Brain, D., et al., (2017), Solar Wind Interaction and Atmospheric Escape. Chapter 15 in “The Atmosphere and Climate of Mars”, Cambridge University Press, doi:10.1017/9781139060172.015
Chaffin, M., et al. (2021), Martian water loss to space enhanced by regional dust storms, Nat. Astron. doi:10.1038/s41550-021-01425-w
Chaufray, J.-Y., et al. (2021), Study of the hydrogen escape rate at Mars during martian years 28 and 29 from comparisons between SPICAM/Mars express observations and GCM-LMD simulations. Icarus, doi:10.1016/j.icarus.2019.113498
Heavens, N., et al. (2018). Hydrogen escape from Mars enhanced by deep convection in dust storms. Nat. Astron., doi:10.1038/s41550-017-0353-4
Navarro, T., et al. (2014), Global climate modeling of the Martian water cycle with improved microphysics andadiatively active water ice clouds. JGR (Planets), doi.org:10.1002/2013JE004550
Vals, M., et al. (2022), Improved modeling of Mars' HDO cycle using a Mars' Global Climate Model. Paper submitted to JGR-Planets.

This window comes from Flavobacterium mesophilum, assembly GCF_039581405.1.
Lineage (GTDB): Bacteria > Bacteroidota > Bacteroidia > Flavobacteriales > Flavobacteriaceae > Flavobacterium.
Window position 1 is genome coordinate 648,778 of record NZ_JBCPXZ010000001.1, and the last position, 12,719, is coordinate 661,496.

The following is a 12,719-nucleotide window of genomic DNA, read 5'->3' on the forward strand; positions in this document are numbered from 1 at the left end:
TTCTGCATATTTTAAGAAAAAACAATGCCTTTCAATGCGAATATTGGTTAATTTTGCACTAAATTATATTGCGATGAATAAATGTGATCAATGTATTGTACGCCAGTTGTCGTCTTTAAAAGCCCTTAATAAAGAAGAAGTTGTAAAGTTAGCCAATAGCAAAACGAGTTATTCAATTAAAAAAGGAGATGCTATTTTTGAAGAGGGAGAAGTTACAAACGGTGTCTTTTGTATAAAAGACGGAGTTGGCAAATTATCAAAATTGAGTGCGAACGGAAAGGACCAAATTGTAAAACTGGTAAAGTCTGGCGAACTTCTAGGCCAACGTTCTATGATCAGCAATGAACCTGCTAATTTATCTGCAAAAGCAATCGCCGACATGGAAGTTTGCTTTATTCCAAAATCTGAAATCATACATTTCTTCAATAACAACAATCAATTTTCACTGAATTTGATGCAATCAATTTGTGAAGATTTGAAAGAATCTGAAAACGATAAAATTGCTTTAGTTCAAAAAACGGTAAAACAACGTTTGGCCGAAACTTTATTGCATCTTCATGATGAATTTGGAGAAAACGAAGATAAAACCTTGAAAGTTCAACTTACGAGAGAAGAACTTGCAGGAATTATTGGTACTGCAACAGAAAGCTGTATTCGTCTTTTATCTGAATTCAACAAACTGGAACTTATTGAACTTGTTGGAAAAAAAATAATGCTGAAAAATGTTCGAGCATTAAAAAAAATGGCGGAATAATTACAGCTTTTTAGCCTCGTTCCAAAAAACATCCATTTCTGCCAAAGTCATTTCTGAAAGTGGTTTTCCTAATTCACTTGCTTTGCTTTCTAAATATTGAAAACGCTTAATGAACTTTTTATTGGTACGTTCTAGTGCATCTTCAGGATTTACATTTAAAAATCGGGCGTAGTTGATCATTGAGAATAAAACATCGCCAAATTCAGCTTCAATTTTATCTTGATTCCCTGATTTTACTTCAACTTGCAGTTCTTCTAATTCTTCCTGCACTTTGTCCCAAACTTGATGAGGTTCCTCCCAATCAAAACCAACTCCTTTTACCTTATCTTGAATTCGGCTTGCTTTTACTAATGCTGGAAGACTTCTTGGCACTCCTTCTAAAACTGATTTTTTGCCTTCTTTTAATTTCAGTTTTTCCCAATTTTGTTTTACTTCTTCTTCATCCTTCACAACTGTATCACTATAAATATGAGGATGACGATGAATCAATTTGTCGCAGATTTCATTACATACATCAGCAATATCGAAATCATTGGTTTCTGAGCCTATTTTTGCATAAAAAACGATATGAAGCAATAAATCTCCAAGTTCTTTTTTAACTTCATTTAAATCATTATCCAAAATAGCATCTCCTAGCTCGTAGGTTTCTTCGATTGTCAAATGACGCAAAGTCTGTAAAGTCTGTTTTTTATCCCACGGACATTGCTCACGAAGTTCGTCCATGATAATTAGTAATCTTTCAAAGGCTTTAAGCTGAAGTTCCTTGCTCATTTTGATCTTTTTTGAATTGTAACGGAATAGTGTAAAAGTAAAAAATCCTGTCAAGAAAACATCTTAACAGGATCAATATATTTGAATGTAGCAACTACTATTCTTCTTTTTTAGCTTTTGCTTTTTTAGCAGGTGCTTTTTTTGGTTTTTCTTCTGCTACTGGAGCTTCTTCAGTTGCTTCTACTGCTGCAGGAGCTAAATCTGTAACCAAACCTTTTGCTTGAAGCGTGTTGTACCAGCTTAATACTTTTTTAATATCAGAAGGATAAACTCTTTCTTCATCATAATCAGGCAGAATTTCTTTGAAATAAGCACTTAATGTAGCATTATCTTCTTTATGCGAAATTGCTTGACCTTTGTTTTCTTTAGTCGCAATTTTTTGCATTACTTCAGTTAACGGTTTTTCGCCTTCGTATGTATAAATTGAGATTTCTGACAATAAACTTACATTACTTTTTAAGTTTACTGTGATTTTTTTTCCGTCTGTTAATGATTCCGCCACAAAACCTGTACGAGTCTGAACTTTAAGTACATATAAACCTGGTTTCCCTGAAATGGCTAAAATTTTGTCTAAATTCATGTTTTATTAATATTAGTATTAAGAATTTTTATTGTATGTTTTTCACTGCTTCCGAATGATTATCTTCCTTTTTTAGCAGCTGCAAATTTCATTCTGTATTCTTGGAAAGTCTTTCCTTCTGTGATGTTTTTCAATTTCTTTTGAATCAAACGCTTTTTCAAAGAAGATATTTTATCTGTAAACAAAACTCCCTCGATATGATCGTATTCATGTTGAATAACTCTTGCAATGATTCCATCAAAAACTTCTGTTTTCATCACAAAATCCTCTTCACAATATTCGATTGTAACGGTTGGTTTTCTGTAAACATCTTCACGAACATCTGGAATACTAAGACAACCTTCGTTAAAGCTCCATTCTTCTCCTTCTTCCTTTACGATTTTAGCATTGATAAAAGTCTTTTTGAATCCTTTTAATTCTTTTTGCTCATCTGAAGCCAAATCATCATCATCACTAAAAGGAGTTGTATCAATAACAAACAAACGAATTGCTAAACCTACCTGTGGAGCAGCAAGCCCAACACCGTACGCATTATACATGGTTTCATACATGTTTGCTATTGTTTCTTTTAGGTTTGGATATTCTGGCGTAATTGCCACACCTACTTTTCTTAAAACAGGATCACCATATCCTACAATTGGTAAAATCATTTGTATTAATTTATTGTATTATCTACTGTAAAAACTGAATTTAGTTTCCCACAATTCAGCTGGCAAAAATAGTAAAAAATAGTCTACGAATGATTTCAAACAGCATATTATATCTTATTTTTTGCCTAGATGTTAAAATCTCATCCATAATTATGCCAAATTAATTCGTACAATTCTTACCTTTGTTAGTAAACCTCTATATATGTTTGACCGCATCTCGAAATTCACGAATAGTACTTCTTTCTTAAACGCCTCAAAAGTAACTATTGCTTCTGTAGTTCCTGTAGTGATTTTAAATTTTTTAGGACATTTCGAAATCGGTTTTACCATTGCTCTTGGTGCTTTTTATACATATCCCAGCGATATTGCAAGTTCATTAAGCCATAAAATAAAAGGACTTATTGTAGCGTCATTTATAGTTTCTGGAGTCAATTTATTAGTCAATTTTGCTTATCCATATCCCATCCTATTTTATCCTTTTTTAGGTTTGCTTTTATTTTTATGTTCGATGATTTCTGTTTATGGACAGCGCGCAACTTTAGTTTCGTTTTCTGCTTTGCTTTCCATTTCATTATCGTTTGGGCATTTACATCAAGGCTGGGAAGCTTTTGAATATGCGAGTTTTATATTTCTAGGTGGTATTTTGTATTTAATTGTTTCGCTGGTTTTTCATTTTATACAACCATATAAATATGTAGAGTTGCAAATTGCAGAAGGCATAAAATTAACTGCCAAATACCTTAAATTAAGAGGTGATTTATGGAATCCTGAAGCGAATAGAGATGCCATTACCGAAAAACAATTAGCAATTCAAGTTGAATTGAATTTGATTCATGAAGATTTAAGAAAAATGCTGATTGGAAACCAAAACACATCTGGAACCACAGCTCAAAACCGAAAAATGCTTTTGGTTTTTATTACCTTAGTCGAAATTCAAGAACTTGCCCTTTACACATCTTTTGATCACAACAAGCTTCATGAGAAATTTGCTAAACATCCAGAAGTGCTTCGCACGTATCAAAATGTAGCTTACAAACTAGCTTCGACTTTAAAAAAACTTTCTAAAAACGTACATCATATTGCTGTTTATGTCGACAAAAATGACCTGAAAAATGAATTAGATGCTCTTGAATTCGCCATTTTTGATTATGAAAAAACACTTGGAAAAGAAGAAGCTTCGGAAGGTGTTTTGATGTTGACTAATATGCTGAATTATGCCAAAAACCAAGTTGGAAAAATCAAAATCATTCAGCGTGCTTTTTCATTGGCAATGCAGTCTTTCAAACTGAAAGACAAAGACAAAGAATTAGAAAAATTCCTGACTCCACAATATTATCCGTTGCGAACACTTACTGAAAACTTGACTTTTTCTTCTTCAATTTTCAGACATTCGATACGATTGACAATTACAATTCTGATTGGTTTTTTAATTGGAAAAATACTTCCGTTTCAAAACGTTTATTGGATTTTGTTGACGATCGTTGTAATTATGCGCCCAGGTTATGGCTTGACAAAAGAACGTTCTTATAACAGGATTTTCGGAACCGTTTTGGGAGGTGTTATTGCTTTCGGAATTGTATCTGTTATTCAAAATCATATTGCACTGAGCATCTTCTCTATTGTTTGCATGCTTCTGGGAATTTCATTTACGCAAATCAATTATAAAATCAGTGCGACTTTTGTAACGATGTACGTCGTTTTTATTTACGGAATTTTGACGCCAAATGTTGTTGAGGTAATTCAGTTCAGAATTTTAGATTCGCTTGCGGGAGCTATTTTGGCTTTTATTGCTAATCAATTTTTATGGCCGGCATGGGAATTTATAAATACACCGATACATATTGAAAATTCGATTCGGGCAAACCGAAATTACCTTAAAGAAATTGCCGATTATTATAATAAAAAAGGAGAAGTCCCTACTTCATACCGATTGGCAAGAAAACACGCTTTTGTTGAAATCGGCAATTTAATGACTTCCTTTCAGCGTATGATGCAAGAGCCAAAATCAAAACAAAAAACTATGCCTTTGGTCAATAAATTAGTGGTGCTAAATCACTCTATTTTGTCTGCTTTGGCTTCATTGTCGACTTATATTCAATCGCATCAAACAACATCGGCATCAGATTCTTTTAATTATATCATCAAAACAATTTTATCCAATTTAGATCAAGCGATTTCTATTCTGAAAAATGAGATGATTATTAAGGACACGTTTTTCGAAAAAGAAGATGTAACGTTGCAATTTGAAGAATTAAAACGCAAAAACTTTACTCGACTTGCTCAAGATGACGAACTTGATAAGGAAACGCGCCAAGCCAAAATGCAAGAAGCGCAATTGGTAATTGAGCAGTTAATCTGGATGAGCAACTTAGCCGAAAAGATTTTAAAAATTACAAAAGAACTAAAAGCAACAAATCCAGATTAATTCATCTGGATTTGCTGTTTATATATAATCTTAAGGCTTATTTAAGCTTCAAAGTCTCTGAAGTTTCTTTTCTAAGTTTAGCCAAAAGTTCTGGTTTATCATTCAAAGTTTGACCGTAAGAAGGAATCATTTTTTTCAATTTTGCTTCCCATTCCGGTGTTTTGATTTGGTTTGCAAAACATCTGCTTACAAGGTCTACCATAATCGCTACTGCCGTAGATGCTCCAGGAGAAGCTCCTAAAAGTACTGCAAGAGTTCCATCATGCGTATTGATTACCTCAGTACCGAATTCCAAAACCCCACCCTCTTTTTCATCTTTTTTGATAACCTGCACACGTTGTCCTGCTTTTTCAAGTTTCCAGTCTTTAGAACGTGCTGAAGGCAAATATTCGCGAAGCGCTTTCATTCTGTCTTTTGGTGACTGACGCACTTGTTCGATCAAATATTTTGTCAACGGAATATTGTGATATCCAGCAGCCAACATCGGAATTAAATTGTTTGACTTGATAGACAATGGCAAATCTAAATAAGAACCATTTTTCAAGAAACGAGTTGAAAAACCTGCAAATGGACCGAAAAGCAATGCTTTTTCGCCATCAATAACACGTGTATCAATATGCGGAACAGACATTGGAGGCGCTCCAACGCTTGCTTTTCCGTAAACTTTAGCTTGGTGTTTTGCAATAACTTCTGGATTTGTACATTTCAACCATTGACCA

How to cite:
González-Galindo, F., Chaufray, J.-Y., Gilli, G., Vals, M., Lefèvre, F., Montmessin, F., Rossi, L., Forget, F., Millour, E., López-Valverde, M. Á., and Brines, A.: Simulation of the Hydrogen escape from Mars using a Global Climate Model, Europlanet Science Congress 2022, Granada, Spain, 18–23 Sep 2022, EPSC2022-693, 2022.
Ashwin Braude, Franck Montmessin, Kevin Olsen, Margaux Vals, Juan Alday, Loïc Rossi, Alexander Trokhimovskiy, Anna Fedorova, Frédéric Schmidt, Oleg Korablev, Franck Lefèvre, Lucio Baggio, Abdanour Irbah, Gaetan Lacombe, Andrey Patrakeev, and Alexey Shakun
Measuring vertical variations in the deuterium to hydrogen ratio with altitude is essential in understanding the processes that lead to the escape of water vapour from the Martian atmosphere. We retrieve vertical profiles of HDO and H2O from the ACS instrument, monitoring seasonal changes particularly above the water condensation level. We discuss these results in relation to previously observed seasonal variations in D/H together with the expected variations from theoretical models.